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Hip Replacement

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  • #61
    I had THR via anterior approach on Dec. 20. Started PT that day in the hospital. I spent 2 nights in the hospital. Started PT on Jan. 3. It was great. Flew through all the regular stuff, then started focusing on getting ready to ride. I think I started riding in early March, but could have started at 60 days. Absolutely no pain.

    The weirdest thing about riding is that my proprioception was off because I'd been so collapsed to the right. Now that I'm straight, I felt twisted to the left. But PT gave me more exercises to help.

    Now for the first time in a couple years I can drape my right leg on the horse's barrel. Both feet are pointing straight ahead in the stirrups. I'm confident and relaxed riding. My gait is absolutely normal.

    Comment


    • #62
      Originally posted by stryder View Post
      I had THR via anterior approach on Dec. 20. Started PT that day in the hospital. I spent 2 nights in the hospital. Started PT on Jan. 3. It was great. Flew through all the regular stuff, then started focusing on getting ready to ride. I think I started riding in early March, but could have started at 60 days. Absolutely no pain.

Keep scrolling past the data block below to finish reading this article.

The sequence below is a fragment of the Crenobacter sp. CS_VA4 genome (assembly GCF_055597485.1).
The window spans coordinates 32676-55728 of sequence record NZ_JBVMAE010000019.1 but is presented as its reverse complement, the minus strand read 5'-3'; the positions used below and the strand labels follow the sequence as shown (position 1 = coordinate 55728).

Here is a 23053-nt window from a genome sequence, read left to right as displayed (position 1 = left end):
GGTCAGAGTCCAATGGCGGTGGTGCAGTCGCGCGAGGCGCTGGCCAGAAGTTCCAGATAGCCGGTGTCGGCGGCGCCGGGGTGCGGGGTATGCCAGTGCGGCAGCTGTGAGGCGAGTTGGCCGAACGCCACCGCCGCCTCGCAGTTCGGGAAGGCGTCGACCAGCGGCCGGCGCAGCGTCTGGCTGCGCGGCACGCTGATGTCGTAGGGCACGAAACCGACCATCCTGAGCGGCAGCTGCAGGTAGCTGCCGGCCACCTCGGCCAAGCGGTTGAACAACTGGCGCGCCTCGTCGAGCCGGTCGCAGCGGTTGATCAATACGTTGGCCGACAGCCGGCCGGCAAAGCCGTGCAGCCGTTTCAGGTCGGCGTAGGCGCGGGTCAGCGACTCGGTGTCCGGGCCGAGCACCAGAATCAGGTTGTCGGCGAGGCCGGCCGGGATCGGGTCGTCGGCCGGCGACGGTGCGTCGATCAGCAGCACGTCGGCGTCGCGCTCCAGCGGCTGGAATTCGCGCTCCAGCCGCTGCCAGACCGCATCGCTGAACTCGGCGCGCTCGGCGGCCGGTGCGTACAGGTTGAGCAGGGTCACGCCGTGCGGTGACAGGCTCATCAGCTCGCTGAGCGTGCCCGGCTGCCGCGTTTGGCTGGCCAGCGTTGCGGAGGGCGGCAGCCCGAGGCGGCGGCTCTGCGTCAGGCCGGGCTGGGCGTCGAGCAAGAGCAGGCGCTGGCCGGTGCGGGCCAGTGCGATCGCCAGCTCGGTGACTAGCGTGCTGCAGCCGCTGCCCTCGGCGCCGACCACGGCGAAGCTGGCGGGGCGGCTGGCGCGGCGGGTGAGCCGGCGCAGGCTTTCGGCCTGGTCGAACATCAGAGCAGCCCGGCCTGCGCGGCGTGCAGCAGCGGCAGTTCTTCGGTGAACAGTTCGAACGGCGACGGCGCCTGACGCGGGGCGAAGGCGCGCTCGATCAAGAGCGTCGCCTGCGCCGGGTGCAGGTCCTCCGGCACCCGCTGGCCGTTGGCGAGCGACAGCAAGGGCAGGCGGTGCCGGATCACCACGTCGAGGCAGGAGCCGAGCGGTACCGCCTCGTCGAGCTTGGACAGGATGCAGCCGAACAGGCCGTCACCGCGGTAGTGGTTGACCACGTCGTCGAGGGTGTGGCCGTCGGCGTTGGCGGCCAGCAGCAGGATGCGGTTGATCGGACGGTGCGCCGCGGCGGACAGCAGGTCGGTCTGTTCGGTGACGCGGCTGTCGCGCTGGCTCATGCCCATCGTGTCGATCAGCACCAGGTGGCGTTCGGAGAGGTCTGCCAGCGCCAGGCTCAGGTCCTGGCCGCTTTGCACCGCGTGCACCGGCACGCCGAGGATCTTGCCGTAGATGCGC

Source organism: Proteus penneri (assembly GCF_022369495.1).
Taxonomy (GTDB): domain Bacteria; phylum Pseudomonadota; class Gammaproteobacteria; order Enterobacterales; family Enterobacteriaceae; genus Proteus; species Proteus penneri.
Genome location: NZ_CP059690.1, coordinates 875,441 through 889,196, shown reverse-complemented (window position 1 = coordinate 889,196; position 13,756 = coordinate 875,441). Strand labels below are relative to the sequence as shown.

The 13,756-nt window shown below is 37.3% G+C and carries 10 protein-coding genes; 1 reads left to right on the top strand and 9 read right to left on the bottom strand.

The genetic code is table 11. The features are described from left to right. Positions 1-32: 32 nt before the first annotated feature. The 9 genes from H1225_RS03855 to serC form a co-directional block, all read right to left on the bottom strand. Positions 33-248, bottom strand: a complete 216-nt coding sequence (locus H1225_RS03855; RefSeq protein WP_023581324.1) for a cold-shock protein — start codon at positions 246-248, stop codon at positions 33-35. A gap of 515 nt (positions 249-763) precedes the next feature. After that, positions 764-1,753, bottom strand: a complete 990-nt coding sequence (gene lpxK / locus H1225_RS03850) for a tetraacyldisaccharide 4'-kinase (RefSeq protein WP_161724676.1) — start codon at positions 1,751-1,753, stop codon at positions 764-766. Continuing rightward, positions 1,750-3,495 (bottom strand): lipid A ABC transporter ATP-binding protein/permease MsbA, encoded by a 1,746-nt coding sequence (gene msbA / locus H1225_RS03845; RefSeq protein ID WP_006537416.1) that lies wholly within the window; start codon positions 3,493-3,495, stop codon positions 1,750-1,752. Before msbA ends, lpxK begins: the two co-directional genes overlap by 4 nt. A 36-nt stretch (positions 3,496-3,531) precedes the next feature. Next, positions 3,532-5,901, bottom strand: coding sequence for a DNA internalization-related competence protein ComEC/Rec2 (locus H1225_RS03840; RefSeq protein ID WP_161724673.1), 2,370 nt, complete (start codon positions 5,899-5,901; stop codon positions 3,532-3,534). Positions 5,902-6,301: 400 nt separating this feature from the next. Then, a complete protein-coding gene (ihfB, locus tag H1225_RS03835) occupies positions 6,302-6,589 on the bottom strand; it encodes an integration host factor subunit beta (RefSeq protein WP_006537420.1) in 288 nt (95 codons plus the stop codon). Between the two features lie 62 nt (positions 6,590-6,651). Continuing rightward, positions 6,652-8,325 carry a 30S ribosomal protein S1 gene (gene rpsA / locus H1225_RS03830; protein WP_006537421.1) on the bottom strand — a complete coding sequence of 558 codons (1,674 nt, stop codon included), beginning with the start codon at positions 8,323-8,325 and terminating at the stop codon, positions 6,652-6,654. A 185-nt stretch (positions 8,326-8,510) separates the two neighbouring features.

The weirdest thing about riding is that my proprioception was off because I'd been so collapsed to the right. Now that I'm straight, I felt twisted to the left. But PT gave me more exercises to help.

      Now for the first time in a couple years I can drape my right leg on the horse's barrel. Both feet are pointing straight ahead in the stirrups. I'm confident and relaxed riding. My gait is absolutely normal.
      Yup, that's the point of not putting it off. It's not going to get better
      I wasn't always a Smurf
      Penmerryl Sophie RIDSH
      "I ain't as good as I once was but I'm as good once as I ever was"
      The ignore list is my friend. It takes 2 to argue.

      Comment


      • #63
        I had a hip replacement January 2012 using the posterior approach by a very experienced hip specialist--that's all he does--hips. Titanium shell and femur stem, ceramic femur head, and highly crosslinked poly shell liner. I was in pretty bad shape going into the surgery --was in a lot of pain, using a cane and walking like a 100 year old, rather than a 51 year old. Muscles on that leg had atrophied--it wasn't pretty. I had spinal anesthesia and it was great. I woke up quietly, no pain because I was numb from the waist down. Spinal wore off slowly so I had lots of time to get adequate pain meds in me before it wore off totally. Much easier to keep up with the pain that way.